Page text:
The issue, then, is not whether efficiency is good or bad. The question is not whether or not to be efficient. (Do you really want to waste any effort in pursuing your goals?) The questions need to be addressed to the goals: Are they good or bad? Are different goals always in conflict or might they complement each other?

This brings us to the Obama administration and the U.S. in 2009 — a massive stimulus plan, huge government deficits, uncertain energy costs, rising unemployment and growing poverty, and a threat from global warming that requires action sooner rather than later. If there was ever an era in which we needed ultimate efficiency in pursuit of multiple goals, it’s today.

And economists — or at least some of us — are well aware of the need to make each dollar do more. See “Principles For Economic Recovery And Financial Reconstruction From Progressive Economists” [PDF].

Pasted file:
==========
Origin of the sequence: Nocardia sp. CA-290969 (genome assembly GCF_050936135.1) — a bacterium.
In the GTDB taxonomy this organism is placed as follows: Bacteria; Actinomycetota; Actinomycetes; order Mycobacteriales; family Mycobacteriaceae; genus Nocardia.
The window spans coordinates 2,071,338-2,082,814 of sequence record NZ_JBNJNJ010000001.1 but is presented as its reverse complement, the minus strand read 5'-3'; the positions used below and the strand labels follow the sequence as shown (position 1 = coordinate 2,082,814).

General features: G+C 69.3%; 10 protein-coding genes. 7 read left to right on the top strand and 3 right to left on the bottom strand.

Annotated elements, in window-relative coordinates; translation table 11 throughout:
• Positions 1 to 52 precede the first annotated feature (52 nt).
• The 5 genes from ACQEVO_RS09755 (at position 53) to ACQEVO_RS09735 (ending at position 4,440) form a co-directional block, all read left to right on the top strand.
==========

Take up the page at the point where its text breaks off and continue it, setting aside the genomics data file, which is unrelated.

And, glory, glory, among the most efficient possible things to do to address those multiple problems are investments in energy efficiency and related infrastructure as well as in technology development to promote progress for renewables and new forms of efficiency not now even imagined. This is not news: The Political Economy Research Institute and Center for American Progress released “Green Recovery: A Program to Create Good Jobs and Start Building a Low-Carbon Economy” [PDF] way back in September 2008.

My background is economic development (not “growth”) as well as environmental protection, and I’m licking my chops over our prospects …

Yes, we can have economic revitalization that serves long-term sustainability in the process. But we need to transition carefully and to avoid generating unnecessary economic, political, social, and environmental costs as we change. Like it or not, that means:

  • Not closing all coal mines and coal and nuclear generating plants tomorrow, or next week, or next year (Yes, we can stop building them, but we need to be building their alternatives.)